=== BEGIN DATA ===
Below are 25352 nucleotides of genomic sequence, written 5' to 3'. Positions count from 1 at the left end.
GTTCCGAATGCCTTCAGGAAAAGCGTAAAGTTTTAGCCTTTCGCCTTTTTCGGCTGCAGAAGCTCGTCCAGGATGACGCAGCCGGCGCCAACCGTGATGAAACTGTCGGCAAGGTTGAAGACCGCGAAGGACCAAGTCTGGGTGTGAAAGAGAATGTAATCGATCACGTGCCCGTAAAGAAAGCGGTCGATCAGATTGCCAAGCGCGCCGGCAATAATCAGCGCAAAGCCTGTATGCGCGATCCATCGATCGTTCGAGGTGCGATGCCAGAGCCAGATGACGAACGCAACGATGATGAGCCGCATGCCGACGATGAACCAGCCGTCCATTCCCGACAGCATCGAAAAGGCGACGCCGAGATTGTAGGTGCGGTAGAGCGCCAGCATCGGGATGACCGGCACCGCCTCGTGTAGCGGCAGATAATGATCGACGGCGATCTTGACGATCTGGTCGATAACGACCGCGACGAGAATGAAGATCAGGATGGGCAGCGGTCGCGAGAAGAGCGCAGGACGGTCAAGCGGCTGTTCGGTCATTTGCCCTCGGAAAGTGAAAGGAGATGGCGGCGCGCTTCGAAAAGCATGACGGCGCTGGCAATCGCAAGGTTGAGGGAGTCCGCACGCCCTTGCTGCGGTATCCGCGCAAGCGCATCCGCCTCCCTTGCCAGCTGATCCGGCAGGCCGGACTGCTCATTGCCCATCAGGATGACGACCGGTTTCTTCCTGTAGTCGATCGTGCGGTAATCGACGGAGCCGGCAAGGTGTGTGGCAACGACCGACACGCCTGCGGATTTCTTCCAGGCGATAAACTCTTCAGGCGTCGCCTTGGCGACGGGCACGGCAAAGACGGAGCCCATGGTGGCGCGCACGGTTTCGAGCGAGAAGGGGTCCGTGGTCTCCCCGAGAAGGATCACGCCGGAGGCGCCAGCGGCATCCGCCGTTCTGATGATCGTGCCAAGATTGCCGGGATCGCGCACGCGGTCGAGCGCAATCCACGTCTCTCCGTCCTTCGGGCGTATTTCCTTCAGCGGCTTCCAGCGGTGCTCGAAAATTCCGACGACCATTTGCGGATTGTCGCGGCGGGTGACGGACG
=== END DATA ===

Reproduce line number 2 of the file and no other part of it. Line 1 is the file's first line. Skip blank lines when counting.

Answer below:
GTTCCGAATGCCTTCAGGAAAAGCGTAAAGTTTTAGCCTTTCGCCTTTTTCGGCTGCAGAAGCTCGTCCAGGATGACGCAGCCGGCGCCAACCGTGATGAAACTGTCGGCAAGGTTGAAGACCGCGAAGGACCAAGTCTGGGTGTGAAAGAGAATGTAATCGATCACGTGCCCGTAAAGAAAGCGGTCGATCAGATTGCCAAGCGCGCCGGCAATAATCAGCGCAAAGCCTGTATGCGCGATCCATCGATCGTTCGAGGTGCGATGCCAGAGCCAGATGACGAACGCAACGATGATGAGCCGCATGCCGACGATGAACCAGCCGTCCATTCCCGACAGCATCGAAAAGGCGACGCCGAGATTGTAGGTGCGGTAGAGCGCCAGCATCGGGATGACCGGCACCGCCTCGTGTAGCGGCAGATAATGATCGACGGCGATCTTGACGATCTGGTCGATAACGACCGCGACGAGAATGAAGATCAGGATGGGCAGCGGTCGCGAGAAGAGCGCAGGACGGTCAAGCGGCTGTTCGGTCATTTGCCCTCGGAAAGTGAAAGGAGATGGCGGCGCGCTTCGAAAAGCATGACGGCGCTGGCAATCGCAAGGTTGAGGGAGTCCGCACGCCCTTGCTGCGGTATCCGCGCAAGCGCATCCGCCTCCCTTGCCAGCTGATCCGGCAGGCCGGACTGCTCATTGCCCATCAGGATGACGACCGGTTTCTTCCTGTAGTCGATCGTGCGGTAATCGACGGAGCCGGCAAGGTGTGTGGCAACGACCGACACGCCTGCGGATTTCTTCCAGGCGATAAACTCTTCAGGCGTCGCCTTGGCGACGGGCACGGCAAAGACGGAGCCCATGGTGGCGCGCACGGTTTCGAGCGAGAAGGGGTCCGTGGTCTCCCCGAGAAGGATCACGCCGGAGGCGCCAGCGGCATCCGCCGTTCTGATGATCGTGCCAAGATTGCCGGGATCGCGCACGCGGTCGAGCGCAATCCACGTCTCTCCGTCCTTCGGGCGTATTTCCTTCAGCGGCTTCCAGCGGTGCTCGAAAATTCCGACGACCATTTGCGGATTGTCGCGGCGGGTGACGGACG